The isles of wonder—a new Jerusalem? British newspaper narratives about the opening ceremony of the XXXth Olympiad

John Vincent, John Harris, Edward (Ted) Kian, Andrew Billings

Research output: Contribution to journalArticle


The Isles of Wonder, the 2012 London Olympic Games Opening Ceremony, was viewed by a record global audience either live or
through a range of electronic, social, and print media. British newspaper discourses provided reflection of the mega-sporting event as a ‘second-order’ construction, which gave readers an opportunity to reflexively decide what Britishness had come to represent. Theoretical insights about British identity were drawn from Anderson’s (1983) concept of the nation as an ‘imagined community’, Tajfel and Turner’s (1986) social identity theory, and Edmunds and Turner’s (2001) juxtaposition of benign and malign nationalism. Our qualitative textual analysis revealed that although at times complex, contested, and contradictory, the narratives generally linked the internationalism of the Olympics with a progressive, benign version of Britishness that was still ‘great’. Underpinned by the aspirational New Jerusalem theme, the narratives generally acclaimed the Isles of Wonder as Britain’s first gold medal of the Games.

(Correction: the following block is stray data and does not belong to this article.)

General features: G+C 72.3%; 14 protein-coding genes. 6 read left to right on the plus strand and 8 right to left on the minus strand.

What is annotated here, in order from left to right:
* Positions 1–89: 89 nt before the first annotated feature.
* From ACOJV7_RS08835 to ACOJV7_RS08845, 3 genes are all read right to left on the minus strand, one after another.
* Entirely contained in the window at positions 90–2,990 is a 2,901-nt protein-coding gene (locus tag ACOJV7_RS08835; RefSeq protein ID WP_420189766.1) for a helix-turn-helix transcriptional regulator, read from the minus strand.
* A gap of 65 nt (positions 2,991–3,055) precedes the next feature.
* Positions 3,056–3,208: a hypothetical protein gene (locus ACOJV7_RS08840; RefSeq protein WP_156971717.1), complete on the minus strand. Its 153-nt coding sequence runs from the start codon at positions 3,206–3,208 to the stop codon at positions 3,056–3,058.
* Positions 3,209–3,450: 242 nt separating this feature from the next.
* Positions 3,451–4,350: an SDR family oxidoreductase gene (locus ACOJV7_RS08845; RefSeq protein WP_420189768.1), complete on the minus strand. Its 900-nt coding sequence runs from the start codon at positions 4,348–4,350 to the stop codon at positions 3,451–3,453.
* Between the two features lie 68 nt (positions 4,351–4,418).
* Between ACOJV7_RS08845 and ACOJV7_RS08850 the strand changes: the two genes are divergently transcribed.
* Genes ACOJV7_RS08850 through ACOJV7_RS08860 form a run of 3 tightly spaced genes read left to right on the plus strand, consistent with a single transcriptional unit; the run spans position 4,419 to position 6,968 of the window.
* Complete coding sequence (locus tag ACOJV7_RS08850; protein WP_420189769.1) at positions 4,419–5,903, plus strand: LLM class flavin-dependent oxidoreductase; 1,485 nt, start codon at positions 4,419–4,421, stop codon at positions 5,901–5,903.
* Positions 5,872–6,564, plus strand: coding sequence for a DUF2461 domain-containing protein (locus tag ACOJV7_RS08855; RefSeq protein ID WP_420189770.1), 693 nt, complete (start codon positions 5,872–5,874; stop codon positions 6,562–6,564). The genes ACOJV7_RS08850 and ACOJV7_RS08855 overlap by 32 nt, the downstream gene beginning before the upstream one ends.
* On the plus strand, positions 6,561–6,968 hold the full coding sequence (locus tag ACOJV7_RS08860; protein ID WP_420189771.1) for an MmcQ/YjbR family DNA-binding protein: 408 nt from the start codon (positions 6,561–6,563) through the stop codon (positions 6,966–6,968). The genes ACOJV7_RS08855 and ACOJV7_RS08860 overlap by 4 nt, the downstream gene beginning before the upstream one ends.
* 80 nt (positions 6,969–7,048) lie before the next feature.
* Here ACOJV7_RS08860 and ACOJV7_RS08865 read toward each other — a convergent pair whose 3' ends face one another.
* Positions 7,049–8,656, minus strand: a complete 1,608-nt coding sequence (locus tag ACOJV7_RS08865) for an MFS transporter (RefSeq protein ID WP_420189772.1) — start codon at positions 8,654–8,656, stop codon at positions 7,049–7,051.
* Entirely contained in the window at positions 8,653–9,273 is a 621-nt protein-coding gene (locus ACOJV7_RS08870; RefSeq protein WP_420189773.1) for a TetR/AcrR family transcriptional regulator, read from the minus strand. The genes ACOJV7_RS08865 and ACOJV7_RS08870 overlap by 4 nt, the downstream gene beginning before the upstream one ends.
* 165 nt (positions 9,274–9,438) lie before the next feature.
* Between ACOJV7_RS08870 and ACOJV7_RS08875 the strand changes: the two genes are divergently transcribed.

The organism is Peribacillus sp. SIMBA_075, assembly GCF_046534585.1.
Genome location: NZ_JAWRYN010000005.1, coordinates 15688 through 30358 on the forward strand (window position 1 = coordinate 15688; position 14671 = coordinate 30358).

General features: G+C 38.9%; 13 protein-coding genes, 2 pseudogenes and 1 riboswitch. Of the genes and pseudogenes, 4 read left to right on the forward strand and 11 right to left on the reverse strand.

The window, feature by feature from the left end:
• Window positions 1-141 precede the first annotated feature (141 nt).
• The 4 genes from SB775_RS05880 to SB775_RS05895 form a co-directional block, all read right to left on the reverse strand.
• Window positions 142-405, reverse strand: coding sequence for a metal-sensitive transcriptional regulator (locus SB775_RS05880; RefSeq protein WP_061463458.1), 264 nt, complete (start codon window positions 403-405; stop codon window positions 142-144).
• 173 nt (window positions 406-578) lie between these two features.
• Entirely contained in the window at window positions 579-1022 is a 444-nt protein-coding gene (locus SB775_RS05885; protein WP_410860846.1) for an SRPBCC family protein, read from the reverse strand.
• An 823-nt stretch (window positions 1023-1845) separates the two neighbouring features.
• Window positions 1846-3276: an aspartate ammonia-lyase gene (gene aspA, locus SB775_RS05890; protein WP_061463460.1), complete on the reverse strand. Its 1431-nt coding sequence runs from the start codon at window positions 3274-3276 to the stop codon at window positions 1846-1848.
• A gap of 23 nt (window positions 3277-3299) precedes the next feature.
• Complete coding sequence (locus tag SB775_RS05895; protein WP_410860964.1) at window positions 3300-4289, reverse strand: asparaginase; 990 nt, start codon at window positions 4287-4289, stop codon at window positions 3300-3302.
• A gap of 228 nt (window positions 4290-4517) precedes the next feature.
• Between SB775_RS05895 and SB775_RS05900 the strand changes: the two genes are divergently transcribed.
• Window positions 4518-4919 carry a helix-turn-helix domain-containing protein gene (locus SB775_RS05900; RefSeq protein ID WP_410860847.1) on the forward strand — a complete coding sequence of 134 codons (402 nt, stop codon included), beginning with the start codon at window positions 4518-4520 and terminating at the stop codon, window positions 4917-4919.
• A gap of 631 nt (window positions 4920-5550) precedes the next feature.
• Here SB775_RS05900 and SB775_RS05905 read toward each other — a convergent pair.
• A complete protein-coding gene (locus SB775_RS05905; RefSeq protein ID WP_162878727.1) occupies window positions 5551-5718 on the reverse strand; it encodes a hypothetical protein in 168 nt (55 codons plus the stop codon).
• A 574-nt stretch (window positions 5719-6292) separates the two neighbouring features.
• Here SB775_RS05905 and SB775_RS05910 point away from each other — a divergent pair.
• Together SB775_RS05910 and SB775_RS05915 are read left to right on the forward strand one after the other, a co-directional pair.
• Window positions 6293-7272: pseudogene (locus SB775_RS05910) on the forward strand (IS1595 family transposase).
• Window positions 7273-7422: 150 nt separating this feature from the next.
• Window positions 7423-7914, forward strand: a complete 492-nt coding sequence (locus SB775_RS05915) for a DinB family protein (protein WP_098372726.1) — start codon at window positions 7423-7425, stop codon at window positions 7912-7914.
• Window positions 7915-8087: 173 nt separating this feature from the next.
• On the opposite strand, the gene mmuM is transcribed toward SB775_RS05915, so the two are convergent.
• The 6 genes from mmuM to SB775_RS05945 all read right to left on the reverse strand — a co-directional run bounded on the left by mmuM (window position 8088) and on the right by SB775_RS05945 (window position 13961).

Original languageEnglish
Pages (from-to)1275-1296
Number of pages22
JournalSport in Society
Issue number7
Early online date4 Nov 2018
Publication statusPublished - 3 Jul 2019



  • British newspapers
  • London 2012
  • national identity
  • textual analysis

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